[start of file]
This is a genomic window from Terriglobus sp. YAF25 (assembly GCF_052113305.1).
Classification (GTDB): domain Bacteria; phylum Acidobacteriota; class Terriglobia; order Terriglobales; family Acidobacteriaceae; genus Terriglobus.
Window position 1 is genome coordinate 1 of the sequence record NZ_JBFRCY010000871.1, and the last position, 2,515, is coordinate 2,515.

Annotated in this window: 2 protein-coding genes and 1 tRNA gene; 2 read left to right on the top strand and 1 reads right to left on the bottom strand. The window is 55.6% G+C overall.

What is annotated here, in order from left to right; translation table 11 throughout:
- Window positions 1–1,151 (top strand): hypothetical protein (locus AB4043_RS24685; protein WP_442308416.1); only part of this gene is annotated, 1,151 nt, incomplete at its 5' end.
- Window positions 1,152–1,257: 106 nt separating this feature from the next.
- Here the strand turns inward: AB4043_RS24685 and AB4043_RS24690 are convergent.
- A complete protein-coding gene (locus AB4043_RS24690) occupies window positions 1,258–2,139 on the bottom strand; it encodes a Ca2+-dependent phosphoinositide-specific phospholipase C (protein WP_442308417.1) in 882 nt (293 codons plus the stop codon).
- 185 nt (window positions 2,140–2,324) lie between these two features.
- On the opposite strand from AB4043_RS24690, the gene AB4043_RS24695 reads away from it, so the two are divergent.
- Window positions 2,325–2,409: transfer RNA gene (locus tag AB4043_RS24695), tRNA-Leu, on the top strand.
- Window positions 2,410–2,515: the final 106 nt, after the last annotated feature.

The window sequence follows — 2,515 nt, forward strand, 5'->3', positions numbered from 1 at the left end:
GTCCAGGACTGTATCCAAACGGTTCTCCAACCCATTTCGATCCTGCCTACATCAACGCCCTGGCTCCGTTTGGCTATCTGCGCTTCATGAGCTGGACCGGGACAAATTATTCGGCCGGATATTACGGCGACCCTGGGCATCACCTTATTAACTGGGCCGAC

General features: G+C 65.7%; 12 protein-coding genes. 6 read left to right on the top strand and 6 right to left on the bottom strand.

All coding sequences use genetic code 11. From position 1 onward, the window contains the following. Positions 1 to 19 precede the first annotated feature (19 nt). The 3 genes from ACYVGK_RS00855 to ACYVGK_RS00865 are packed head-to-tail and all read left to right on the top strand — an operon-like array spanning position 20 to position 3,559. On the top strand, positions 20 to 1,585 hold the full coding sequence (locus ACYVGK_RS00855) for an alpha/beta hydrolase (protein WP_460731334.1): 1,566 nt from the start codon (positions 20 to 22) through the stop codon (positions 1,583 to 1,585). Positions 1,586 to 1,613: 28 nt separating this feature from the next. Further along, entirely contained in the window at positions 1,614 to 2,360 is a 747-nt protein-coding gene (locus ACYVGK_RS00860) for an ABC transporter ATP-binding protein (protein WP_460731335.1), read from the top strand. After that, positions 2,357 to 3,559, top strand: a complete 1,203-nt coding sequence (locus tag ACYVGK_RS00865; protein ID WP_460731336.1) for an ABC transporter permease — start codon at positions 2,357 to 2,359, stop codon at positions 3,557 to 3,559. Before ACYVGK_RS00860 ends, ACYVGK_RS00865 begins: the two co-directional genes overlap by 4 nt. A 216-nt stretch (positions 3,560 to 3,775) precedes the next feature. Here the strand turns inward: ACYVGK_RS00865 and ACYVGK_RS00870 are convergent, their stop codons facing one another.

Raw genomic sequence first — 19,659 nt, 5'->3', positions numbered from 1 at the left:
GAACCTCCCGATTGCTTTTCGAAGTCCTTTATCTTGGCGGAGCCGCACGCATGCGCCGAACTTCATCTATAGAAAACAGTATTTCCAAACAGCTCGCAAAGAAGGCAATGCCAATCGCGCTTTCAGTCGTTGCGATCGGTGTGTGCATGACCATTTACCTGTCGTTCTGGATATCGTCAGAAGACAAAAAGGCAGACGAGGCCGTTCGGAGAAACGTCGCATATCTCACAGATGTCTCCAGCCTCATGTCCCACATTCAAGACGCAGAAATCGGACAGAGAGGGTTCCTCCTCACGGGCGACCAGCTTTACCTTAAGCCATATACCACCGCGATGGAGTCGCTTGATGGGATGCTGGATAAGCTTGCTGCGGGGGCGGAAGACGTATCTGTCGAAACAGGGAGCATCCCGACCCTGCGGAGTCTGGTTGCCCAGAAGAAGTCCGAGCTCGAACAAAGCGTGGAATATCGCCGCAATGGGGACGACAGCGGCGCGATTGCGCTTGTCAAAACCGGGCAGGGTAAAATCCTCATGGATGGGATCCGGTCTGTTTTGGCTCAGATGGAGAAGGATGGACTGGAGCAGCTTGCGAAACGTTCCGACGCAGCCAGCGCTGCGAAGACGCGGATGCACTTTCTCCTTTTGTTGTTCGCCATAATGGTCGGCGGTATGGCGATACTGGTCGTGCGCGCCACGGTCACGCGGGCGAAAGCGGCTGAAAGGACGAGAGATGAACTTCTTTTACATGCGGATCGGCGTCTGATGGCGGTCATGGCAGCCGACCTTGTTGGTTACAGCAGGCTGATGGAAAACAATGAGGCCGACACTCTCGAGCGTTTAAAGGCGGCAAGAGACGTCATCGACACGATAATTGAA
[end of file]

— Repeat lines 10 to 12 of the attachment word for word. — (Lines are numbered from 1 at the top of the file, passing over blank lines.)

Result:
- 185 nt (window positions 2,140–2,324) lie between these two features.
- On the opposite strand from AB4043_RS24690, the gene AB4043_RS24695 reads away from it, so the two are divergent.
- Window positions 2,325–2,409: transfer RNA gene (locus tag AB4043_RS24695), tRNA-Leu, on the top strand.